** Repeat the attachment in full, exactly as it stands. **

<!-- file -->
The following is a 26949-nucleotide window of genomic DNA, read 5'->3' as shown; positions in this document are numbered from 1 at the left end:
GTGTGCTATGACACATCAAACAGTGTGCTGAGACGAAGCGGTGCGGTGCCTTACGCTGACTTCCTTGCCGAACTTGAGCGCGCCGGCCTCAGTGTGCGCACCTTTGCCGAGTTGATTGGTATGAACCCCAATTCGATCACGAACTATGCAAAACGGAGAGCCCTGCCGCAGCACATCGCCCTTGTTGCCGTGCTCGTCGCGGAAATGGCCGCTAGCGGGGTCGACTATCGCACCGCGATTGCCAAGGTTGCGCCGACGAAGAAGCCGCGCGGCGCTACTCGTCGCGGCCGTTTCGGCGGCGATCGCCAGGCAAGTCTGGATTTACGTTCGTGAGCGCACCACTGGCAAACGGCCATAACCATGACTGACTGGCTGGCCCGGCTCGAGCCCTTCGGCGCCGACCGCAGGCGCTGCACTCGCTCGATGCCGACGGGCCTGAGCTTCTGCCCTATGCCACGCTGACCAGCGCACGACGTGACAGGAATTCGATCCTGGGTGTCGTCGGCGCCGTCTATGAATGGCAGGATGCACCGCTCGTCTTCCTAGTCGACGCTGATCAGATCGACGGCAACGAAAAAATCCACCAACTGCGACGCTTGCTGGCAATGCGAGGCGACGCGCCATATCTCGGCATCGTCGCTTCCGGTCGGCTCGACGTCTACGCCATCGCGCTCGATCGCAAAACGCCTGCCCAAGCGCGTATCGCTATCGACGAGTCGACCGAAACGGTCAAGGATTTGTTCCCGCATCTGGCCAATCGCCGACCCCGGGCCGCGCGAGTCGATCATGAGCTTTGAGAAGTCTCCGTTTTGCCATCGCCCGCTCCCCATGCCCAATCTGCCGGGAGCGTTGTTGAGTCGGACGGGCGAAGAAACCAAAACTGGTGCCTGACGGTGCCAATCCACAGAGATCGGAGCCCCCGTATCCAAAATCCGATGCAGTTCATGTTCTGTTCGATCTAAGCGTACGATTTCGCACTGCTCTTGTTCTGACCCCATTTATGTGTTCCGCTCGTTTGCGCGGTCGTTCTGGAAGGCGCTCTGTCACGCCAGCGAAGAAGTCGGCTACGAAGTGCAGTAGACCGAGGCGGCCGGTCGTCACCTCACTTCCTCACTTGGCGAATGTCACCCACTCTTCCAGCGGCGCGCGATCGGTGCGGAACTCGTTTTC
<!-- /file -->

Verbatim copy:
The following is a 26949-nucleotide window of genomic DNA, read 5'->3' as shown; positions in this document are numbered from 1 at the left end:
GTGTGCTATGACACATCAAACAGTGTGCTGAGACGAAGCGGTGCGGTGCCTTACGCTGACTTCCTTGCCGAACTTGAGCGCGCCGGCCTCAGTGTGCGCACCTTTGCCGAGTTGATTGGTATGAACCCCAATTCGATCACGAACTATGCAAAACGGAGAGCCCTGCCGCAGCACATCGCCCTTGTTGCCGTGCTCGTCGCGGAAATGGCCGCTAGCGGGGTCGACTATCGCACCGCGATTGCCAAGGTTGCGCCGACGAAGAAGCCGCGCGGCGCTACTCGTCGCGGCCGTTTCGGCGGCGATCGCCAGGCAAGTCTGGATTTACGTTCGTGAGCGCACCACTGGCAAACGGCCATAACCATGACTGACTGGCTGGCCCGGCTCGAGCCCTTCGGCGCCGACCGCAGGCGCTGCACTCGCTCGATGCCGACGGGCCTGAGCTTCTGCCCTATGCCACGCTGACCAGCGCACGACGTGACAGGAATTCGATCCTGGGTGTCGTCGGCGCCGTCTATGAATGGCAGGATGCACCGCTCGTCTTCCTAGTCGACGCTGATCAGATCGACGGCAACGAAAAAATCCACCAACTGCGACGCTTGCTGGCAATGCGAGGCGACGCGCCATATCTCGGCATCGTCGCTTCCGGTCGGCTCGACGTCTACGCCATCGCGCTCGATCGCAAAACGCCTGCCCAAGCGCGTATCGCTATCGACGAGTCGACCGAAACGGTCAAGGATTTGTTCCCGCATCTGGCCAATCGCCGACCCCGGGCCGCGCGAGTCGATCATGAGCTTTGAGAAGTCTCCGTTTTGCCATCGCCCGCTCCCCATGCCCAATCTGCCGGGAGCGTTGTTGAGTCGGACGGGCGAAGAAACCAAAACTGGTGCCTGACGGTGCCAATCCACAGAGATCGGAGCCCCCGTATCCAAAATCCGATGCAGTTCATGTTCTGTTCGATCTAAGCGTACGATTTCGCACTGCTCTTGTTCTGACCCCATTTATGTGTTCCGCTCGTTTGCGCGGTCGTTCTGGAAGGCGCTCTGTCACGCCAGCGAAGAAGTCGGCTACGAAGTGCAGTAGACCGAGGCGGCCGGTCGTCACCTCACTTCCTCACTTGGCGAATGTCACCCACTCTTCCAGCGGCGCGCGATCGGTGCGGAACTCGTTTTC